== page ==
Southern Boating

Historic Naples, Florida

Gordon Pass then and now.

Naples, Florida offers a bit of the old and new to visiting cruisers.

Naples, Florida, is and always has been about the water. Surrounded by the Gordon River, Naples Bay, Gordon Pass, and the Gulf of Mexico, Naples began as—and remains—a maritime haven.

Centuries before Columbus, the area we know as Naples, Florida was inhabited by the Calusa Indians. They were the earliest to harvest fish and clams from the surrounding waters. They were were canal excavators long before Spain staked claim in 1513 to what is now Florida. By the early 1700s, Seminoles became the dominant native tribe on the waterfront until the mid-1850s when they were driven inland by the U.S. Army.

After the Civil War, small numbers of farmers and squatters made their way to Southwest Florida by wagon, ox cart, and even sailboats. Naples evolved into a boating community with abundant fish and game. The bay’s beauty was thought to surpass that of the bay in Naples, Italy, hence its name. By the time the town was officially founded in 1886, Naples had already attracted investors and gained popularity as a winter resort for wealthy Northerners.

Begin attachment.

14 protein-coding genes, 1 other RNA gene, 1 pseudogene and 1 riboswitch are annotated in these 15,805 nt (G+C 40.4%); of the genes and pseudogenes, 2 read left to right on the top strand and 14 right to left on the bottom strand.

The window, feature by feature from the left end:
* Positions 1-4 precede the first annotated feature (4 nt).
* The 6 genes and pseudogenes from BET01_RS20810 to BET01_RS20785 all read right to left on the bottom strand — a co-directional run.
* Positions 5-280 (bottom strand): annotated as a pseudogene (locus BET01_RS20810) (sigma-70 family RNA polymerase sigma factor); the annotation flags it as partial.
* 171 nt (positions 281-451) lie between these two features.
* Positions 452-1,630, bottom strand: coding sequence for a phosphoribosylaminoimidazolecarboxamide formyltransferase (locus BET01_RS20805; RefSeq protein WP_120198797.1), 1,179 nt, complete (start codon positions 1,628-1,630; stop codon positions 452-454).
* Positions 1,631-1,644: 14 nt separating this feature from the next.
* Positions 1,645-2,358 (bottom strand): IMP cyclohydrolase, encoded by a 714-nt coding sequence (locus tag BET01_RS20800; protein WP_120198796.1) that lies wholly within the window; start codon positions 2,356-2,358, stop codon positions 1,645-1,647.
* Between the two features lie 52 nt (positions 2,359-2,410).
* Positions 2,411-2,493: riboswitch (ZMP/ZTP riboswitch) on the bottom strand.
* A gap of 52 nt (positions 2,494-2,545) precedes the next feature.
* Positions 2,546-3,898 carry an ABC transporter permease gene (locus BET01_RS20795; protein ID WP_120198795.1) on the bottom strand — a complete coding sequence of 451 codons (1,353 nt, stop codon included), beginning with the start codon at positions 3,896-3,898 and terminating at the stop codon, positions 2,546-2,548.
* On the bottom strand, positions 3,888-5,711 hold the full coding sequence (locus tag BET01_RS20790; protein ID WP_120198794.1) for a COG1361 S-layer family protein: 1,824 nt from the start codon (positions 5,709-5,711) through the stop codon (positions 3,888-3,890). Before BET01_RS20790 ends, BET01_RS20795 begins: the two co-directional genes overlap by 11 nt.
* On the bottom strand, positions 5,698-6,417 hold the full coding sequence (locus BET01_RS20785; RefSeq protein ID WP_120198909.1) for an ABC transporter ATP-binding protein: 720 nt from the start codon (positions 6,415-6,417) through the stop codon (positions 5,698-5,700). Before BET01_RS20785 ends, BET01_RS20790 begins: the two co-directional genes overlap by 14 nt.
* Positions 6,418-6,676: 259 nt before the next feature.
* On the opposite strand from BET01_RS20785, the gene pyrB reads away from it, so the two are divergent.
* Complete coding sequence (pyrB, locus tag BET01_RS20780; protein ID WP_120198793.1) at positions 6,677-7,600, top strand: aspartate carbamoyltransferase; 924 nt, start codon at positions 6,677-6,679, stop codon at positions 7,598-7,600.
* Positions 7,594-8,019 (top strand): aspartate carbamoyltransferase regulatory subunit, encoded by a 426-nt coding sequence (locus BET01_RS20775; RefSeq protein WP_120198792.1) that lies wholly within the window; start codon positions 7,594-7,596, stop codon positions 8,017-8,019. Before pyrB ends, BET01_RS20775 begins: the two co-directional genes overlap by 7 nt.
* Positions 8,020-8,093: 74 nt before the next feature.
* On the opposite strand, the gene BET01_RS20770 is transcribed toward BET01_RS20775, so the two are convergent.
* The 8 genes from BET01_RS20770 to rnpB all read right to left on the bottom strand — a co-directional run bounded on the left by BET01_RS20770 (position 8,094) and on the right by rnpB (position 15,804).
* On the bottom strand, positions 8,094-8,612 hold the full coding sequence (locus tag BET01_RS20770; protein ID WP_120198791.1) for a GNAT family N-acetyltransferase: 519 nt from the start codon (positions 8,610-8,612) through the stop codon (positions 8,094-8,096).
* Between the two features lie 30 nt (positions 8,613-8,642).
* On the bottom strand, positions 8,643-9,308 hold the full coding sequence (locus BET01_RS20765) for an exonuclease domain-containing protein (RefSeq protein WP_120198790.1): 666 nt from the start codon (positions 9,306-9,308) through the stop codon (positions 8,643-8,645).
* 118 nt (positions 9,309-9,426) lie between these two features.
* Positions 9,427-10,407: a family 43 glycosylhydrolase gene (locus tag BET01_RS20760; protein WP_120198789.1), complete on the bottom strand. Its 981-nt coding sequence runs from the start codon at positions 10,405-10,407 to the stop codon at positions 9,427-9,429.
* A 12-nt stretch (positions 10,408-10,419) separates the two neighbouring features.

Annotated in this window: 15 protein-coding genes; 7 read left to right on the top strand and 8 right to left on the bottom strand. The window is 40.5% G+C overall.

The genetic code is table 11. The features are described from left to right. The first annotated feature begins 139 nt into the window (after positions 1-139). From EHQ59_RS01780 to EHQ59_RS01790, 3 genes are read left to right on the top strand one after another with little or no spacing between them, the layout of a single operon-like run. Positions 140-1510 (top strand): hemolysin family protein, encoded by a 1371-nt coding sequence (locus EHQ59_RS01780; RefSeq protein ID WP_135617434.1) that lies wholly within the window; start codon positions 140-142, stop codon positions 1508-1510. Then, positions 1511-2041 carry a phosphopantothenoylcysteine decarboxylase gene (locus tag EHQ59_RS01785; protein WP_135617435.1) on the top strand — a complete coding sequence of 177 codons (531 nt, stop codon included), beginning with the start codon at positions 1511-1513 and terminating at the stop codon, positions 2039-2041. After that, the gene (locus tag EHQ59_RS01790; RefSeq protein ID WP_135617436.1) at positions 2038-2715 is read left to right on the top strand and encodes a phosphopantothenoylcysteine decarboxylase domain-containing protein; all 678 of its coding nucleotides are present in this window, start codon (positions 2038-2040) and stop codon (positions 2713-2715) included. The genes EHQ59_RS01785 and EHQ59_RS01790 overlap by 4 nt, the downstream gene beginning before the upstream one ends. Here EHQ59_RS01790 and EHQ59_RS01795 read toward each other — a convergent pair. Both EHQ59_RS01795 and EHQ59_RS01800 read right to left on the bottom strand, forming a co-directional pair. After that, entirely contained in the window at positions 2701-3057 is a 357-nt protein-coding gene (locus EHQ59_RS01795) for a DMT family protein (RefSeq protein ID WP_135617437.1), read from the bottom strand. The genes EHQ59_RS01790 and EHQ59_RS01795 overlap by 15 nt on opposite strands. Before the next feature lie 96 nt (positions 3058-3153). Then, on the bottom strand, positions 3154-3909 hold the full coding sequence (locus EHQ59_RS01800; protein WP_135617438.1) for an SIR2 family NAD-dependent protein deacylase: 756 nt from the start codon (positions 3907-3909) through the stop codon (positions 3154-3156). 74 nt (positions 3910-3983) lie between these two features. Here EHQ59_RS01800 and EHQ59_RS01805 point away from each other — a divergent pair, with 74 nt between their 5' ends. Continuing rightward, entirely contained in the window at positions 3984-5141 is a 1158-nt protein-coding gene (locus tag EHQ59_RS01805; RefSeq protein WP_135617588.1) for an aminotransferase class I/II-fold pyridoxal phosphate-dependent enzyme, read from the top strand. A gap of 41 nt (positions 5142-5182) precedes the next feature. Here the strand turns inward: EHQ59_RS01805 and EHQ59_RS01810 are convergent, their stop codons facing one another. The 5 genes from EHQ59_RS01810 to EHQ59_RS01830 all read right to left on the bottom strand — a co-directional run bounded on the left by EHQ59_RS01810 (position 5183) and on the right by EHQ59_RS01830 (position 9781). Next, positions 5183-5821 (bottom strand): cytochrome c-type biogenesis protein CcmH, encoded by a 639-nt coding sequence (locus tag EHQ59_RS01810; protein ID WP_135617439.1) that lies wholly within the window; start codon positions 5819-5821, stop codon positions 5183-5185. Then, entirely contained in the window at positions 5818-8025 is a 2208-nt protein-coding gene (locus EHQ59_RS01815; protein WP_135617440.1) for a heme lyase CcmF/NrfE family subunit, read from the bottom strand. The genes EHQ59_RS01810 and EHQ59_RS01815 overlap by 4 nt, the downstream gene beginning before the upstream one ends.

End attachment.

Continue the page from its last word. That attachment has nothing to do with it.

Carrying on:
Storied Past

In the 1920s, Baron Collier (Naples is in Collier County, named for him) brought paved roads, electric power, telegraph service, and thriving business to the area. Silver screen legends Greta Garbo, Hedy Lamarr and Gary Cooper were frequent visitors, as were business moguls like Firestone and Edison.

Their frequent visits started a trend that established Naples’ reputation as a favorite spot for the rich and famous. Today, that rich and famous trend continues. According to the Naples Daily News, five Naples residents are on the 2017 Forbes list of billionaires. Celebrities like Bob Seger, Mike Ditka, Janet Evanovich, and Judge Judy own homes in the exclusive city.

Let’s rewind to the mid-1950s. Economic activity was centered around the tin-roofed buildings on the Gordon River, the home of Naples’ fishing industry, clam shelling and oyster processing along with boat construction and repair. As the fishing industry waned, this “tin city” was repurposed in the 1970s as The Old Marine Marketplace. It featured shops and restaurants. Current-day Tin City retains Old Florida charm with unique shops, rental boats, and water-based tours like the Double Sunshine and the Naples Princess.

Everything Old is Old Again

In a testament to Naples’ desire to keep the old Florida feel, Kelly’s Fish House, in business since 1953, still serves up seafood like Florida red grouper and Apalachicola oysters just across the river from Tin City. The Naples City Council has turned down developer requests to raze Kelly’s and make way for a large underground parking garage topped with shops, modern restaurants, and condos, maintaining this historic treasure and local favorite—for now.